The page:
Monday, September 22, 2008

Lamb and apricot casserole aka lamb tagine

The good thing about being asked to make the same dish again and again is that you can perfect it, and make it better and better each time you do it. Lamb and apricot casserole is something I’ve been making for 12 years and 3 months. Not that I’m counting. And on and off of course. It started as the best seller at Goblets Wine Bar, the Lygon Arms brasserie where I started my career. Back then we used diced leg of lamb for convenience more than anything.

Years later it is now a best seller on my bistro menu, and like many recipes I‘ve made a few modifications.

Lamb neck rings and chops, sealed before filling up with stock


I use a combination of lamb neck rings and chops (I find that when using leg it can taste quite dry so use neck instead) from Home Farm in Bredons Norton where they butcher their own meat on the farm. It is seared like the beef for the beef pie, then cooked with onions for 3 - 4 hours in red wine, tomatoes, onion and rosemary which often comes from my garden (when supplies aren’t exhausted as it’s only a young plant).

After that you drain the sauce and thicken it while leaving the lamb to cool while it's cool enough to handle whereupon you can take the meat away from the bone, sinew and fat. The advantage of cooking it on the bone is that the bones impart all their flavour to the meat, and the sauce while cooking, and on the whole, just like cooking duck or chicken on the bone, it is just much more succulent.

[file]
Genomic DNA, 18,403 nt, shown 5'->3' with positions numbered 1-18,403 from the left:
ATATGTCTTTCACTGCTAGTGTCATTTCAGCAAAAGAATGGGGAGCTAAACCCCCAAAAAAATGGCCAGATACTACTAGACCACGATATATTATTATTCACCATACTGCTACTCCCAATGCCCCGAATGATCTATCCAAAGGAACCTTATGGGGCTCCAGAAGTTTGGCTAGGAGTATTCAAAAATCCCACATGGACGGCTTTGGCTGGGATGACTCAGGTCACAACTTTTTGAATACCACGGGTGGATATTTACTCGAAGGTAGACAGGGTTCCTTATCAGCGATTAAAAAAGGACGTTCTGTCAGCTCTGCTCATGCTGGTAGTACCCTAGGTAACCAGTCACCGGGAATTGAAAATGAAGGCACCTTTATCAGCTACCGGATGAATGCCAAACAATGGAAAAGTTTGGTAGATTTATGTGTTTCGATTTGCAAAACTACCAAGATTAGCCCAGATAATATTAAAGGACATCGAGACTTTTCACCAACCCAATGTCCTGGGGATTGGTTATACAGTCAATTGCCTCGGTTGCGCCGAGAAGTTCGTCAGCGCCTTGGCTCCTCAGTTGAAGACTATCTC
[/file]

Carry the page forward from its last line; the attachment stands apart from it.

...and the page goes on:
If you chill the meat it makes it easy to cut into bite-size morsels - like above, and keeps a better shape. The sauce can be modified to taste - seasoning, a splash of balsamic maybe, tomato paste, garlic, red wine (when you add red wine at the end you retain it's fresh taste) and then thickened with cornflour (if you thicken it this way at the end, rather than with flour at the begining you don't have the 3 - 4 hour cooked-hard-to-the-bottom-of-the-tray effect - much easier to clean!).
If you are eating straight away drop the lamb, onions, chopped rosemary and chopped apricots back in to re-heat, or if not leave to cool and re-heat the next day (always tastes better heated up).

Lamb tagine for a buffet at Hill House 18 March 2012
Roast and grilled vegetables for lamb tagine above
Watermelon boats with strawberries, pineapple, passionfruit, mango, blueberries and coconut - going for  the healthy option after the lamb tagine above, 18 March 2012

Related posts
Irish stew and dumplings

2 comments:

Lulu Barbarian said...

Holy cow, I mean lamb, this looks good! I've never encountered nor thought of a lamb-apricot combination before, but it sounds so right.

Anonymous said...

I like the whole sound of that dish and with winter coming up I'd like to tuck into that on a chilly night. Grateful for the tip on how not to get gundge at the bottom of the pan :)

Rosemary is a sturdy gal! she'll come stronger next year. Her and Thyme are my fave herbs. Rache